22.4. Amendments: Inclusion of matter not in substance disclosed

Date Published

Under both s 28​​​​​​​ and s 66​​​​​​​ of the Designs Act 2003, an amendment to a design is not allowable if it would “alter the scope” of the [application / registration] by the inclusion of matter that was not in substance disclosed in the design application​​​​​​​, representations​​​​​​​, or any other document filed as part of the original application.

This restriction is limited to matter that defines the design. This includes the product name​​​​​​​ and representations​​​​. This does not apply to other particulars, where the scope of the actual design is not affected. For example, applicant / owner personal detail​​​​​​​, convention detail.

In substance disclosed

“In substance disclosed” typically means the explicit disclosure of detail (in the design application, representations, or any other document originally filed). However, the absence of explicit detail does not necessarily mean that detail was not “in substance disclosed”.

The meaning of "in substance disclosed", as distinct from an explicit disclosure, has previously been considered in a patents context. In A.B. Volvo's Application (1983) 1 IPR 554, reference was made to the following High Court statement:

‘The substance must appear from the language itself interpreted in accordance with ordinary rules of interpretation with a knowledge of the prior state of the art to which the claim relates.’ (AMP Incorporated v Commissioner of Patents (1974) AOJP 3224)

In a designs law context, the substance will usually appear from the representations, based on similar principles.

Matter that was not explicitly disclosed can potentially be introduced by amendment. Amendment requests that are reasonable and genuine in terms of scope can be allowed. Chris Ford Enterprises Pty Ltd v. B. H. & J. R. Badenhop Pty Ltd (1985) 4 IPR 485 at 498 concluded [in respect of s 22B of the Designs Act 1906 (Cth)]:

‘It would seem that it is designed to exclude amendments which extend the scope in some fundamental way and make disclosures clearly beyond those already made. The terms of S22B(1A) are in a sense imprecise and call for the exercise of judgement. Reading the section as a whole it is proper to conclude that parliament intended genuine amendments reasonable in scope should be permissible and that the restrictive provision of S22B(1A) should be interpreted accordingly.’

Guidance on what is a ‘genuine amendment reasonable in scope’ may be ascertained from Ethyl Corporation's Patent (1972) RPC 169:

'Disclosed in substance' means either expressly disclosed or impliedly disclosed. Impliedly disclosed means that it would be implied by the informed user.

To put these decisions into the context of designs, the matter should appear from the original design application, representation, or other documents, be interpreted in a normal way and from the perspective of person(s) familiar with the product (to which the design applies).

To introduce matter not made explicit in the original design application, representation, or other documents requires it to be interpreted in a normal way, and to be matter that person(s) familiar with the product ordinarily expects to be originally included or would understand as being originally introduced. For example, an amendment that makes explicit details that person(s) familiar with the product necessarily imply from the representations.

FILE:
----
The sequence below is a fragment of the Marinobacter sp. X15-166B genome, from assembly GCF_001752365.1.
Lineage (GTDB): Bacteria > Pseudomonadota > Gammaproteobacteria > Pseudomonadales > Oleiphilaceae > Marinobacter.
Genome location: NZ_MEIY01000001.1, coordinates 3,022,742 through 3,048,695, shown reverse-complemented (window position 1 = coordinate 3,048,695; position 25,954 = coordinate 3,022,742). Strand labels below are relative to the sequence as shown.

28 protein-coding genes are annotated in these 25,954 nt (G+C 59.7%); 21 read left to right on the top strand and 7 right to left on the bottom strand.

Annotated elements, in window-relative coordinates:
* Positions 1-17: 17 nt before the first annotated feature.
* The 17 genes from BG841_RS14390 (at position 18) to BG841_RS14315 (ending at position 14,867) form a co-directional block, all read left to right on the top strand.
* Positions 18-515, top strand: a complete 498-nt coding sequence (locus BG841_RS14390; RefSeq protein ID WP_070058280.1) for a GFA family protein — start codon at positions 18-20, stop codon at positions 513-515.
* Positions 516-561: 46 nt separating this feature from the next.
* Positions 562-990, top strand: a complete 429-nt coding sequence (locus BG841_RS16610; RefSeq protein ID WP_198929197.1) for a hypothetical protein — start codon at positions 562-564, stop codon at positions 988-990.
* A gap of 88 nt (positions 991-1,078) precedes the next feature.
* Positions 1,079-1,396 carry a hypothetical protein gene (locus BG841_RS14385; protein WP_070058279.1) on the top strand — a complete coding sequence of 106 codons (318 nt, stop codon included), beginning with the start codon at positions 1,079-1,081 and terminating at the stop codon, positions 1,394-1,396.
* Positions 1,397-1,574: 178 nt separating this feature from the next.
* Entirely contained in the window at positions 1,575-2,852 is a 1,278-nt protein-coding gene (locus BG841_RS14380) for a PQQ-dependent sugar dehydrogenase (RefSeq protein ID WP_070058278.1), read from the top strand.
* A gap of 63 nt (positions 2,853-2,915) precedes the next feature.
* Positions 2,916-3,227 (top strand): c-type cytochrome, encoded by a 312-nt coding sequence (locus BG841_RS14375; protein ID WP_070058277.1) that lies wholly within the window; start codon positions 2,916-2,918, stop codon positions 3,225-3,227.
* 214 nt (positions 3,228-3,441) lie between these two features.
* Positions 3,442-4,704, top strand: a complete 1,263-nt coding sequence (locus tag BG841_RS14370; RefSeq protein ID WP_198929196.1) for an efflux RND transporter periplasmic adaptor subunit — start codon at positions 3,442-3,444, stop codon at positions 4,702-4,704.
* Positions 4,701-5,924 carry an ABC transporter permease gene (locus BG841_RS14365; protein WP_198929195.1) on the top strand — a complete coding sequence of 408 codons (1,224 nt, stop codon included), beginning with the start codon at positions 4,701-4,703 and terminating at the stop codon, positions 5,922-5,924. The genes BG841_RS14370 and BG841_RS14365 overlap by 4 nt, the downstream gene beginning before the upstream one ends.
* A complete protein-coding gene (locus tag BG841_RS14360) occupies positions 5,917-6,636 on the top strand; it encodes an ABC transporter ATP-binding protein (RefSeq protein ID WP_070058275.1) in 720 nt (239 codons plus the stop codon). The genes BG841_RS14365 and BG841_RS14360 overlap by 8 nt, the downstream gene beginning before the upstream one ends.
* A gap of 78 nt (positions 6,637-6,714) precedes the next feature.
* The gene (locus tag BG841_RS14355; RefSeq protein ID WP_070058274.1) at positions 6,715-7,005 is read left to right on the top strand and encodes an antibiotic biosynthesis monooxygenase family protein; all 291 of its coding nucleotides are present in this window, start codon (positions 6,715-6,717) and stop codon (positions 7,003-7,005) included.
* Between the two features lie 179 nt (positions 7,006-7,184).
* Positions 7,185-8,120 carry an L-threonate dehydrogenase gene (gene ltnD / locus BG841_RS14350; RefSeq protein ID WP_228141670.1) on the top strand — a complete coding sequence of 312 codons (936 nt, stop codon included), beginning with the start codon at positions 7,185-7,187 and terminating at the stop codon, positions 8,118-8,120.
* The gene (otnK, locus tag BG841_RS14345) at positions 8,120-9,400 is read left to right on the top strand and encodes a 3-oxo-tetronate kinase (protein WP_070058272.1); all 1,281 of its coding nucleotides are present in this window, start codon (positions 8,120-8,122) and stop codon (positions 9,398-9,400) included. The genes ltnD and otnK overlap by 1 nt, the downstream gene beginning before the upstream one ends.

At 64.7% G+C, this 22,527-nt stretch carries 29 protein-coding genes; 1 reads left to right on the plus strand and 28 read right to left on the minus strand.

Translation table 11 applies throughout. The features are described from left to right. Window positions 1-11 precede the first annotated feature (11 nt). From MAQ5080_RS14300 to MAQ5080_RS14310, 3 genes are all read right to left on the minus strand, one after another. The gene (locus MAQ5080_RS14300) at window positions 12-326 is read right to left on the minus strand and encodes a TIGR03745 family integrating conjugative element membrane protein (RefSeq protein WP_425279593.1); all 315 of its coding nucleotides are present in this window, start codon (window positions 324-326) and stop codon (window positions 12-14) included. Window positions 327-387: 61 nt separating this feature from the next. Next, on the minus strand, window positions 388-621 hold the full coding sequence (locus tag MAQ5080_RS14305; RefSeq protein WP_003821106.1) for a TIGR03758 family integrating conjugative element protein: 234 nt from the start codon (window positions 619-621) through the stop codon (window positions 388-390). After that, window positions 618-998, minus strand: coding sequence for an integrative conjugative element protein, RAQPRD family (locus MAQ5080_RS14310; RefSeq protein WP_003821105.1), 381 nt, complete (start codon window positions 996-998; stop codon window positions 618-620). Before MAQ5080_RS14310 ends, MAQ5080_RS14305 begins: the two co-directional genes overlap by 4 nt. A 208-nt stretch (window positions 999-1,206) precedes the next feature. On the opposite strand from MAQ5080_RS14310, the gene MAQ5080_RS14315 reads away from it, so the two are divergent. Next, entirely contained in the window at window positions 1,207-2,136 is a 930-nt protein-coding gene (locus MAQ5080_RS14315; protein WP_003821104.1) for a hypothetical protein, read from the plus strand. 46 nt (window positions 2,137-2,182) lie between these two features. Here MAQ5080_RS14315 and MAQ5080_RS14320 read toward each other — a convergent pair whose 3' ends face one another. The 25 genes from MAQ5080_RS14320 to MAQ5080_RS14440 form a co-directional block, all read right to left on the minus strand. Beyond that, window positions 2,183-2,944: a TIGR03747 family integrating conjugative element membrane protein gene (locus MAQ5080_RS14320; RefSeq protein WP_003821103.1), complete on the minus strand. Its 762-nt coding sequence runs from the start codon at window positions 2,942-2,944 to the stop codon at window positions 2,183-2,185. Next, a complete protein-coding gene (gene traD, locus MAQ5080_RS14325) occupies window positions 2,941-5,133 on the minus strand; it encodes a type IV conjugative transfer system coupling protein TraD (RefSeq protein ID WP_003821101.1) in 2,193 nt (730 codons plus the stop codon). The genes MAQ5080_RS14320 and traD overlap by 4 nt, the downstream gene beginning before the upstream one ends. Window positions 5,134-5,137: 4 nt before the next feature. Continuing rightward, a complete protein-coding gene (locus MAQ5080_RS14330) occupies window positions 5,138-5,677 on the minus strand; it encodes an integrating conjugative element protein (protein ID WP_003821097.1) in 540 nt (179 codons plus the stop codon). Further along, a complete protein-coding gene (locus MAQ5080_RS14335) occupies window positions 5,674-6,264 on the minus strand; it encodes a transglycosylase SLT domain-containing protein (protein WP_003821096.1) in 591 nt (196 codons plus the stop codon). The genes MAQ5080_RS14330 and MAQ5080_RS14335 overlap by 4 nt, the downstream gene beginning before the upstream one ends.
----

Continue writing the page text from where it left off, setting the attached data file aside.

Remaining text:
Designs disclosed in other applications

If an applicant applies for an amendment based on a design that was disclosed in a different application, and the design has not been registered or published, the material must be placed on the current file and made available to the public where relevant.

An example of this scenario is an amendment request for an excluded design registration where the proposed design was originally disclosed in the initial application from which the excluded design is derived.

Also, where an original design application contains further designs, the ‘in substance disclosed’ element covers disclosure in all those designs, even where the files of the other design applications are not open to public inspection.

Time restriction on disclosure

There is no time restriction on the use of disclosure in requesting an amendment. For example, a disclosure in a covering letter could be used as the basis for an amendment request many years after registration and certification.


Example 1 (Design 202110049)

The product name is ‘Espresso coffee machine’. The representation shows a standard coffee machine:​​​​​​​

There is a request to amend the representation to include a coffee machine with integrated milk frother and amend the product name accordingly. The request includes matter not in substance disclosed, resulting in an unacceptable altering of the scope of the application.

Example 2​​​​​​​

An amendment request is received that seeks to amend solid line detail, included as part of the original design representations, to broken line detail. This amendment would be allowable as the change does not alter the scope of the design by introducing new matter. The line detail was in substance disclosed in the original application. The effect of the amendment is limited to the amount of emphasis placed on the line detail when assessing newness and distinctiveness if examination (of the registered design) occurs.

This type of amendment may also be requested under s 66. Whilst it may not fall foul of s 66(6)(b), it may be problematic when considering the other conditions that must be met to amend a design registration.

Amended Reasons

Amended Reason Date Amended

Minor correction.

Example update.

Amendments review.